Enamored with Christ (Philippians 3:4-10)

Passion fills Paul’s epistle to the Philippians. That passion, however, is not sourced in his success as a missionary. Nor is it founded upon his calling as an apostle. Every ounce of joy and rejoicing of which (and with which) Paul writes springs from his infatuation with his Lord. Philippians 3:4-10 explains how this came to be.

v. 4 – Working towards infatuation with Christ, there are many obstacles. The first thing, however, of which Paul rids himself, is his self. Not only does he renounce any confidence in the flesh (v. 3), but he puts such a renouncement into perspective. If there were ever a man to appear to have the right to glory in his accomplishments it would be the Apostle Paul. He proceeds to prove that claim.

v. 5 – Paul begins by referring to his circumcision which was exactly as the law commanded. From the very beginning Paul was in total compliance with Mosaic Law, unlike many who were proselytes, having lived a large portion of their lives uncircumcised.
He then notes that he was “of the stock of Israel” signifying that he was descent of the patriarch Jacob, which was good in and of itself. However, he goes further to declare himself to be “of the tribe of Benjamin.” This was of special significance for several reasons: because Benjamin was Jacob’s favorite son; the tribe of Benjamin did not revolt with Jeroboam in 1 Kings 12:21; and it maintained a pure repute of not polluting the worship of God by idolatry.
Paul then calls himself “a Hebrew of the Hebrews.” Although he was born in the heathen country of Tarsus, both of his parents were Hebrews. This was a unique title that only those who never had any “strange” blood mixed with that of the Hebrew family. In essence, Paul was Hebrew in nation, in religion, in birthright, in everything.
Next he refers to his office as a Pharisee. This marked him as one that not only received the law and the prophets as coming from God, but belonged to the sect which, of all others, was most scrupulously attached to the law and the prophets.

v. 6 – Paul then moves on to his zeal as a Pharisee which was proven by his persecuting of Christians and was well known by many. Of his personal righteousness, which his Pharisaical background taught as obtainable by observance of the law, Paul declared himself blameless and therefore worthy of justification.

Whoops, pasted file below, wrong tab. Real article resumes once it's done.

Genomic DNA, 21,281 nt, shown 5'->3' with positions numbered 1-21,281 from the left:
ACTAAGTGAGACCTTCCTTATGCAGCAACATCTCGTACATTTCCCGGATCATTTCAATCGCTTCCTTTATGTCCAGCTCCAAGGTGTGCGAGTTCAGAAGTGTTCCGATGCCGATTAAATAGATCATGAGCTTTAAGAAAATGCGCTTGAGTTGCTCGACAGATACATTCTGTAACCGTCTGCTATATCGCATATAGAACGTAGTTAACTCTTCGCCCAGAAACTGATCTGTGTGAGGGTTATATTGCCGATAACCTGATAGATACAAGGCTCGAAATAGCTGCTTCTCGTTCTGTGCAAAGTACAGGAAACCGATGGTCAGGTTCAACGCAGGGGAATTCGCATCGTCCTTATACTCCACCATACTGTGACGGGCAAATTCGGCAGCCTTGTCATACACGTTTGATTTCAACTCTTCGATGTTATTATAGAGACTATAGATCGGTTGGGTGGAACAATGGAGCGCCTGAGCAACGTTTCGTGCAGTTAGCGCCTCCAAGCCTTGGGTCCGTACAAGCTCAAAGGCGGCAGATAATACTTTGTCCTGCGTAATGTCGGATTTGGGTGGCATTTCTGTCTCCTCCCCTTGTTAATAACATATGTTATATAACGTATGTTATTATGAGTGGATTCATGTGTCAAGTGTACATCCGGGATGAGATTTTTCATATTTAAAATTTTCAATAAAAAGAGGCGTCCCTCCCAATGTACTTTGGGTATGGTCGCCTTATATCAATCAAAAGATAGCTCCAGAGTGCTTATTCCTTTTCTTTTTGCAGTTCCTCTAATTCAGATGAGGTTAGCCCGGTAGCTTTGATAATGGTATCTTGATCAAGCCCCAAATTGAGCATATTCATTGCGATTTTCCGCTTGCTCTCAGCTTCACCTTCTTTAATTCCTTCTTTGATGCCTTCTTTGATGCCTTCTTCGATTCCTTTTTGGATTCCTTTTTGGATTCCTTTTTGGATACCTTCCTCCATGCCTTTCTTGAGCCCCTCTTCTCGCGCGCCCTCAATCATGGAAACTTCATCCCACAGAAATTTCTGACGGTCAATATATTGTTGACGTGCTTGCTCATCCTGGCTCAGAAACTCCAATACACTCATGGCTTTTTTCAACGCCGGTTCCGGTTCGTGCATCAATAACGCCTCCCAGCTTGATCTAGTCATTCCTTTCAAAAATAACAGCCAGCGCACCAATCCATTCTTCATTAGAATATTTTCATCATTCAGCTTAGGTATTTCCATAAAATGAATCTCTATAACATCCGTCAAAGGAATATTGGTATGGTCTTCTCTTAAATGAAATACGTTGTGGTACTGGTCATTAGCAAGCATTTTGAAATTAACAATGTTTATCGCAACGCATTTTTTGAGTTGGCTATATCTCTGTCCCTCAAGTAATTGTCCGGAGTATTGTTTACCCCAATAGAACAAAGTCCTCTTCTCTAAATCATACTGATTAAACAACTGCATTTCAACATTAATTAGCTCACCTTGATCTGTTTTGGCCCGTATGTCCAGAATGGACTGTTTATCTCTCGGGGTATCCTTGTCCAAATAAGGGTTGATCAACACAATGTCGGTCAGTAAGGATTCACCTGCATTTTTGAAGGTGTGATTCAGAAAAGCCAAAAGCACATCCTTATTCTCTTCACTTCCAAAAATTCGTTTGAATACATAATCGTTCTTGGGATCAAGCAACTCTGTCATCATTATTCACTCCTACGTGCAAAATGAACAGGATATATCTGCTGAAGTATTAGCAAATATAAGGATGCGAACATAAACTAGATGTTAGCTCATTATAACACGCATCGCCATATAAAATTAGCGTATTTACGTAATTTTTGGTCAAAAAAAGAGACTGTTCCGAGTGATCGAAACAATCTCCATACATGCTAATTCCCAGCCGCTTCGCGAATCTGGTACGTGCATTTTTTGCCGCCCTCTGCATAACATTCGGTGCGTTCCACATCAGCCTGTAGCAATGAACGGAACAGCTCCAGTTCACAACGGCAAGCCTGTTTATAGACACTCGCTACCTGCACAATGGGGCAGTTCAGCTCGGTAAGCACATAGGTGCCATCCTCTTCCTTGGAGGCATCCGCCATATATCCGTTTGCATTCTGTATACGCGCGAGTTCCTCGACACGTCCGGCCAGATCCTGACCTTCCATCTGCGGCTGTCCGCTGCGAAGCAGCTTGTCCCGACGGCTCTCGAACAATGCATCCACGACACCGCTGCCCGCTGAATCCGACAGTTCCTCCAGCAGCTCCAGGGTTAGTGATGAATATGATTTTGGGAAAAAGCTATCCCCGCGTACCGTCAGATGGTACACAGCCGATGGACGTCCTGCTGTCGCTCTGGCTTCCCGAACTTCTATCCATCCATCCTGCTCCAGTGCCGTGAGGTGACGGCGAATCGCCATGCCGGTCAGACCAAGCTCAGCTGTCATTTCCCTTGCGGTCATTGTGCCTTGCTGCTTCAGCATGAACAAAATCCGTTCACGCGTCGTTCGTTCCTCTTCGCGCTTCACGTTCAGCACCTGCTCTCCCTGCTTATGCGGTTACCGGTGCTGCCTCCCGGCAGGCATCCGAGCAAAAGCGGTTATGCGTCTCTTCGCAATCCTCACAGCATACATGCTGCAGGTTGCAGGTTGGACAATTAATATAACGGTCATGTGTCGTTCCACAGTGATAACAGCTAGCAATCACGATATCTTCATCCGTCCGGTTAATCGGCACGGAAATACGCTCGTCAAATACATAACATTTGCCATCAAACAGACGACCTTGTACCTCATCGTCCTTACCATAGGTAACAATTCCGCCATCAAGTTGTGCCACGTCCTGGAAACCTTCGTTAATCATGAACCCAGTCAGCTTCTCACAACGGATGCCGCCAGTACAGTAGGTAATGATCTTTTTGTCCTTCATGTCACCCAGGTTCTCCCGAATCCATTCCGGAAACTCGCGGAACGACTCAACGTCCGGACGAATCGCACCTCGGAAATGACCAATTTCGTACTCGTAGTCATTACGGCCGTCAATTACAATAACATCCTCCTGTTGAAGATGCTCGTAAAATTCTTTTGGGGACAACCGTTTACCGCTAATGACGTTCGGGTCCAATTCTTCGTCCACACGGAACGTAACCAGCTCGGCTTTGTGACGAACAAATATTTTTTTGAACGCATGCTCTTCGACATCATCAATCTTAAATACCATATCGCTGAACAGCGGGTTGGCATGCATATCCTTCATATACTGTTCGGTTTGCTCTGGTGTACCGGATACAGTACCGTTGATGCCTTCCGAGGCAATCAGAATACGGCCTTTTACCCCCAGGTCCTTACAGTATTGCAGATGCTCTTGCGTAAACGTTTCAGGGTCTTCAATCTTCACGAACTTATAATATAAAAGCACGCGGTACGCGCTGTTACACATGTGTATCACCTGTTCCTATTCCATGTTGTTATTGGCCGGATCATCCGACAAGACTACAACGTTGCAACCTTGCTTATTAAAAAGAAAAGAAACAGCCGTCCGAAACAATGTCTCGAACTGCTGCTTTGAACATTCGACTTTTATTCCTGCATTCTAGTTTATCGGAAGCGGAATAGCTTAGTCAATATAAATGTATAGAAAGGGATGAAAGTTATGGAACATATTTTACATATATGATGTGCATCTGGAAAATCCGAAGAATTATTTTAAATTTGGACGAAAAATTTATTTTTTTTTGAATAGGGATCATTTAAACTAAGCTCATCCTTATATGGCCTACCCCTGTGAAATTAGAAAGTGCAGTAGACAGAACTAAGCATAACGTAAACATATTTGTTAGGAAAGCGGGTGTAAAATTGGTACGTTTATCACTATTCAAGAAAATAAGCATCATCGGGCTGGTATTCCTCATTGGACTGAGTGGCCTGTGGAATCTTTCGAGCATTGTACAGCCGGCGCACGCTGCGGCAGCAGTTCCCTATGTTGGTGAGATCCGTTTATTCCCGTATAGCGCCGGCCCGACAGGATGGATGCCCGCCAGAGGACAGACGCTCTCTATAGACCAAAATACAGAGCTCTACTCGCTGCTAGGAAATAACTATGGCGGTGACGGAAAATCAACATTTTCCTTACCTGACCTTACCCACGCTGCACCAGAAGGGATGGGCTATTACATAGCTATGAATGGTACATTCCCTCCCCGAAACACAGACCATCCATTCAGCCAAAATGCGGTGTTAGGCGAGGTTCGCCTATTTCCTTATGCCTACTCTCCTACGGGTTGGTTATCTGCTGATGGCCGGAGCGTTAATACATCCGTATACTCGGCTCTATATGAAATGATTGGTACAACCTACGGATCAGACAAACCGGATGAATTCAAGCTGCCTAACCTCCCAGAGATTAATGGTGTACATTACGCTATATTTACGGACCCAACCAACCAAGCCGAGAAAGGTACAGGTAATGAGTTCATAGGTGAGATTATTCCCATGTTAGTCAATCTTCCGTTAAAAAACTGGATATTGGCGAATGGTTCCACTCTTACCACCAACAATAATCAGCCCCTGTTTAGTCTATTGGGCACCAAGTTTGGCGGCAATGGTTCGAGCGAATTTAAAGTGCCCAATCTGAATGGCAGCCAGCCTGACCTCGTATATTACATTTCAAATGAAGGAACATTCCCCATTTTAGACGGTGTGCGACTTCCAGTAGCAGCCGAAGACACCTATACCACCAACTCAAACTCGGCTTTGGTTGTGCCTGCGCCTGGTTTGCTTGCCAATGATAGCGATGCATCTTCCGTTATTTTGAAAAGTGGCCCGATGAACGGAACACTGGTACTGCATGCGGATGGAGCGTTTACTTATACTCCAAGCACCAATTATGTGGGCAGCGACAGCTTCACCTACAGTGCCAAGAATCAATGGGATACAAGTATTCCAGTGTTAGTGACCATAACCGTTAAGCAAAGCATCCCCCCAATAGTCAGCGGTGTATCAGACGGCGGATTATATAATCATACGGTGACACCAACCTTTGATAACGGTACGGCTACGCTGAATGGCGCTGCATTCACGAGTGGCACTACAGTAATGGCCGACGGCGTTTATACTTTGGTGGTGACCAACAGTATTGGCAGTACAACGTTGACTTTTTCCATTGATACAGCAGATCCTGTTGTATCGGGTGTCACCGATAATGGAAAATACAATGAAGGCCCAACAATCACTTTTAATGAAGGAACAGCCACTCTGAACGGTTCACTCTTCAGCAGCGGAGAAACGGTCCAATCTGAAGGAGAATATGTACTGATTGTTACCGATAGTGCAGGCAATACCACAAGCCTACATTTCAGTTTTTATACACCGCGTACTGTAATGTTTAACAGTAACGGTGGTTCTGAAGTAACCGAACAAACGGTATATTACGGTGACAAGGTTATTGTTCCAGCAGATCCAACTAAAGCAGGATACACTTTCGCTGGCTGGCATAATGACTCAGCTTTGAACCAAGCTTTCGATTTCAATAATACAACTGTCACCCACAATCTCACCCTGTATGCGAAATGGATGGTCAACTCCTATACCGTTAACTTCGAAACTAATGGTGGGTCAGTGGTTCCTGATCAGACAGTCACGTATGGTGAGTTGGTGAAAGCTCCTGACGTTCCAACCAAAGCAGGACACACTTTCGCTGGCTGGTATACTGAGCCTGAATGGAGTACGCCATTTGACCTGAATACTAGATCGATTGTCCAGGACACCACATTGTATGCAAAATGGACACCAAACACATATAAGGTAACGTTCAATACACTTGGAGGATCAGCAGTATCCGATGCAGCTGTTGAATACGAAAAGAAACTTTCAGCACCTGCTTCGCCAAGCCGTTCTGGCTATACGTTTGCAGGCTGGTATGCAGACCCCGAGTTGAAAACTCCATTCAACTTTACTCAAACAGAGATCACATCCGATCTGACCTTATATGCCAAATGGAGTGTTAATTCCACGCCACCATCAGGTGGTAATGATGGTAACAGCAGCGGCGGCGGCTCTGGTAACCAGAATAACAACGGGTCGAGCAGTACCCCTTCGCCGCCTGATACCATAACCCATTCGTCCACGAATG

v. 7 – After all that, all the things that could be credited to Paul to establish his achievements, he declares all of that gain as loss. It is as if he took the time to describe all of his credentials simply to bundle them all together and throw them to the wind.
Why? Why were all of those grand achievements loss? Paul’s answer is simple – for Christ.
Paul had it as good as any Jew could have it. Yet all of those things – which he once counted as gain, which were once his confidence, his glory, and even his joy – those he counted as loss, because he realized that they were nothing compared to Christ. He saw all his acts of righteousness were nothing on which he could depend for salvation. He realized that Christ crucified could alone profit.

v. 8 – Just in case there would arise something to lay claim on his affections, Paul leaves no room for doubt. He declares “I count all things but loss.” This includes not only in his Jewish privileges, but anything that men count valuable or gainful, or on which they might depend for salvation.
He does all of this “for the excellency of the knowledge of Christ.” Of all the learning that Paul did as a Pharisee, he came to the point where he desired to know nothing but Christ crucified (1 Corinthians 2:2). Paul knew Christ with more than a factual knowledge. He knew Christ with more than a personal knowledge. He knew his Lord in the way that makes the things of this earth grow strangely dim.
He suffered the loss of all those things that had for so long been what defined him as a person. Yet Paul was so enthralled by knowing Christ that he did not simply disregard those things. He thought of them as manure! And how much can someone be preoccupied with manure? The word he uses (σκυβαλα) is the vilest substance a creature could excrete. The word shows how absolutely undesirable Paul saw everything but the Gospel of Jesus to be. And, with all of that out of the way, and having his Lord as his ultimate affection, his entire life force was given to winning Christ.

v. 9 – Paul was now found in Christ. He no longer had to carry the burden of going about trying to prove himself righteous. He lifted the empty hand of faith and is trusting solely on the righteousness of Jesus Christ.

v. 10 – Paul’s current life purpose is established: “That I may know him.” He knew Him as the Savior, whose sacrifice has reconciled him to God. He knew the power of His resurrection, which raised him from the death of sin and will raise him unto eternal life. He knew the fellowship of His sufferings as few have. He knew His crucifixion, having taken up his cross and followed Him.

Paul counted all things “loss” so that he might “know” Jesus Christ more intimately by faith. He detested everything which previously had value to him and was enamored with Christ. It has been said that a large portion of the “loss” Paul suffered was that of being disinherited by his Judaistic parents. Nevertheless, for Paul, there was nothing in this world that could compare with the joy found only in knowing Christ personally.

Now, how do we measure up? Are we enamored with Christ? I know I fall dreadfully short of Paul’s example. God help us to know Christ and be evermore enamored with Him!

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